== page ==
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Lori Prichard reporting
Produced by Kelly JustSALT LAKE CITY -- Human rights organizations say child prostitution in America is a serious crime. They estimate more than 100,000 American children are being exploited. Just last week, police accused the mother of a murdered North Carolina girl of selling the 5-year-old for sex. The problem is just as serious in Utah.
Court records show 42 sex trafficking cases involving minors in the last decade. Officers think that is only a small fraction of the problem.
In 2008, an elite unit of police officers formed in Utah County to crack down on this very thing. The Utah Valley Special Victims Unit let KSL News come along for an inside look at prostitution. Since many of these officers do their jobs by going undercover, KSL protected both their identities and their methods, but the exclusive police video we obtained shows this unit in action all across Utah County.
The Utah Valley Special Victims Unit includes police officers, sheriff's deputies, agents from the FBI and U.S. Immigration and Customs Enforcement (ICE) -- 37 people total from almost every jurisdiction in Utah County. The group's mission: to root out prostitution and arrest those who go looking for it.
According to unit member Sgt. John McCombs, "One of the things we talked about was trying to push prostitution out of Utah County. Salt Lake City's done such a great job that prostitutes won't go into Salt Lake City, nor will johns, because the probability of them being arrested is so high. We'd like to have that here in Utah County."
McCombs told KSL that prostitution is very prevalent in Utah County, even called it a major business.
"The sexual appetite the people have," explained McCombs. "Some of the perverse things people are asking for, and just the commonality of it."
By commonality, McCombs referred to the fact that many of the so-called "johns" they arrest blend so easily into the community. In less than a year, the Utah Valley Special Victims Unit has arrested nearly 50 in six undercover operations. Those arrested include a surgeon, a corporate attorney and a BYU graduate student.
From the police videotapes, we hear this exchange between a law enforcement officer and a man in handcuffs:
"I used to work in corrections," stated the man.
"You used to work in corrections?" asked the officer. "Where at?"
Another arrestee said he worked for a company that teaches investor education, manning the phones.
Lt. Mike Brower heads up the special victims unit for the Utah County Sheriff's Office. He told KSL that most of the men who get arrested are very afraid the public will find out about it, and there is good reason for that fear.
"Most of them have families," Brower said. "They don't want family and loved ones to know [what] they're out doing."
Take this exchange from another sting when an officer questioned the arrestee about his family:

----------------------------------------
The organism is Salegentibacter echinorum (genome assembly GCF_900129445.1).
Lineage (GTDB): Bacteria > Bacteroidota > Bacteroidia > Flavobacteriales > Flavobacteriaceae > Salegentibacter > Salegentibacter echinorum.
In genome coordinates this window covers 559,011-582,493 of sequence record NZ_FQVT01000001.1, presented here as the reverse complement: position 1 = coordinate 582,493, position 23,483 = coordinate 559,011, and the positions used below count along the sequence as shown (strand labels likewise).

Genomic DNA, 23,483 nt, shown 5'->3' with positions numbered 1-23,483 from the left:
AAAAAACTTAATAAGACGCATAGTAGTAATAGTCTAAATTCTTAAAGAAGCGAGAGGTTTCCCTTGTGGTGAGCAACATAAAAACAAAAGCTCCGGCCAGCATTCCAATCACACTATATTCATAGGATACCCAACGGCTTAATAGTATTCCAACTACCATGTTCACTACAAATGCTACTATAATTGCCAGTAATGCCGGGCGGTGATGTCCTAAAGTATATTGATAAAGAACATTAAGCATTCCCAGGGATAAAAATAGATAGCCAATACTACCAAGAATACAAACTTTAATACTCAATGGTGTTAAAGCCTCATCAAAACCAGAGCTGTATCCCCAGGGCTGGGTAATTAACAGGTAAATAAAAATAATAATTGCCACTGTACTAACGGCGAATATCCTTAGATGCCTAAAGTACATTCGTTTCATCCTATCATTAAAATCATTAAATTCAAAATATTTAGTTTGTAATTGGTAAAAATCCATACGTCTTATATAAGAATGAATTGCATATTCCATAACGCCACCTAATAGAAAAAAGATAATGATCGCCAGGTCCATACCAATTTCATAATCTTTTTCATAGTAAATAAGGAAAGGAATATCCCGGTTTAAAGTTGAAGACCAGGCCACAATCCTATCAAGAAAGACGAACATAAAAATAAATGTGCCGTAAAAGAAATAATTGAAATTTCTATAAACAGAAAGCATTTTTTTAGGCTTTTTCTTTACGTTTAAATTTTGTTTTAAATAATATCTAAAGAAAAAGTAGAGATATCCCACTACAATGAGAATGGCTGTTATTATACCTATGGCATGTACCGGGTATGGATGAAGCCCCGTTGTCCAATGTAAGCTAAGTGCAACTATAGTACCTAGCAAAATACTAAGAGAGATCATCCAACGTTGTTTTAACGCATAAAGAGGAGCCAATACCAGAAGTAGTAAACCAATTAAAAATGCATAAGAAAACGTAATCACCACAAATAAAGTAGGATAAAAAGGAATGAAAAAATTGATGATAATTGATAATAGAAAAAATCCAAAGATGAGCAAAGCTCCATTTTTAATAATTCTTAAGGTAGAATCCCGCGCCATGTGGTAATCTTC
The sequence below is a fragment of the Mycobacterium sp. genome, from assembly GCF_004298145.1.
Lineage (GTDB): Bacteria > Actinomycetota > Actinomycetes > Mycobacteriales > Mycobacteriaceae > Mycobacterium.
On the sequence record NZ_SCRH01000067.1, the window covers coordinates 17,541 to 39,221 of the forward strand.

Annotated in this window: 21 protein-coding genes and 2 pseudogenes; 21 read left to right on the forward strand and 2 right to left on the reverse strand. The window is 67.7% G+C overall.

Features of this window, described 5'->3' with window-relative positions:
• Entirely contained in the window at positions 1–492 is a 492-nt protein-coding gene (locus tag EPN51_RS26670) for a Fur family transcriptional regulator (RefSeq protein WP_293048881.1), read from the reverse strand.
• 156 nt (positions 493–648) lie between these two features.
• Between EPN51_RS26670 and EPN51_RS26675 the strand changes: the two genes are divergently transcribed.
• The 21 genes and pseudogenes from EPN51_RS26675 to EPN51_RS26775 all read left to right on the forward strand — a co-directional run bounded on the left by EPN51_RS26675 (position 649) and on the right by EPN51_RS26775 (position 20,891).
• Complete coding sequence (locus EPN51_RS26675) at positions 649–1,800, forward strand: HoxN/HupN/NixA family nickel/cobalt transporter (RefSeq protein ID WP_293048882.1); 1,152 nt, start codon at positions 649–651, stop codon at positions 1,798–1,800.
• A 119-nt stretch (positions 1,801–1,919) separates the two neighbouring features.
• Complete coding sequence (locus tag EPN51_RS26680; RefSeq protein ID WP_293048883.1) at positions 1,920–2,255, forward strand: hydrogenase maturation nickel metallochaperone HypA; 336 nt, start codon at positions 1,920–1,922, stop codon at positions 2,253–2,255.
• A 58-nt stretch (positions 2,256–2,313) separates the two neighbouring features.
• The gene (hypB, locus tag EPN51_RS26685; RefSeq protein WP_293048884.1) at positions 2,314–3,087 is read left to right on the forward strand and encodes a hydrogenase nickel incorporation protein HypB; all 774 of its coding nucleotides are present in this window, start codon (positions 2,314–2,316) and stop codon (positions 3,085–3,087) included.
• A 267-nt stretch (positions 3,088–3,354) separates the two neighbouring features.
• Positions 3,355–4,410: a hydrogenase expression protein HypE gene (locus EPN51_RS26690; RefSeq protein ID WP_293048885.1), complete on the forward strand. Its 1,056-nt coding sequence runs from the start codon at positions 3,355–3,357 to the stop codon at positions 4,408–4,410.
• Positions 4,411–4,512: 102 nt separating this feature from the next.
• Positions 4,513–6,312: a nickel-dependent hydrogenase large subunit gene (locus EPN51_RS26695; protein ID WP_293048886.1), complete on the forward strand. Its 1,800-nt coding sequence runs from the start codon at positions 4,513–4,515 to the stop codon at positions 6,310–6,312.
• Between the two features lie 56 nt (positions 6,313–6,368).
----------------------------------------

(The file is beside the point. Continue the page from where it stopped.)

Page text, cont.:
"Wife and kids?" asked the officer.
"Wife and kids," confirmed the john.
"How long you been married?" the officer then asked.
"24 years," the john replied.
"How many kids?" the officer asked.
"Three," the john said.
"How old are they?" the officer asked.
"23, 21, 16," the john said.
In the end, these johns get hit with a class B misdemeanor.
"It's a higher penalty for doing a massage without a license than it is for prostitution," McCombs said.
He said the light penalties are a result of many believing prostitution to be victimless, so KSL asked McCombs if he considered it a victimless crime.
"No," McCombs said. "About half of the girls that are doing this are being trafficked. They're being compelled or forced in some way or another."
That included one of the prostitutes in one of the video stings we obtained. She told police she is desperate, homeless and five months pregnant.
"Hard life," said the officer, "especially when you're pregnant right now. A lot of risk you're putting yourself into."
Crying, the prostitute said, "I understand."
It is disturbing to think of women forced into this kind of life, but the Utah Valley Special Victims Unit is onto something even more startling. According to unit leader Brower, "The main point is trying to find out if we do have kids out here, minors involved in this."
This group is after child prostitution. McCombs has seen it in Utah County with a couple of 14-year-olds. Members believe there are many more out there, but the child circuits, as they are called, are underground, highly sophisticated and hard to crack.
"It's in Utah," McCombs said. "The difference is, one, people don't want to believe it's here; and two, it's just far enough underground that no one's really gotten into it that much."
So, the unit has started small, making arrests that lead to simple misdemeanors. The officers are confident that each operation gives them the chance to learn critical information, like the lingo.
During one police sting a prostitute told the undercover officer, "It's full service GFE. Have you ever heard those terms before?"
"I've never heard those," the officer said.
"It's full service ‘girlfriend experience,'" the prostitute explained.
Every sting also helps the unit study the lifestyle of prostitution -- they figure out if girls are working on their own, for an agency, or someone else.
"It's more sophisticated operations, and so we have to understand how things work in order to move into more advanced," McCombs said.
Officers believe the kids in these child prostitution circuits could be as young as 7 and 8 years old. In the past, the special victims unit hasn't talked a lot about its sting operations, but that is about to change. The unit plans to start publicizing future arrests in order to send a strong message: Prostitution will not be tolerated in Utah County.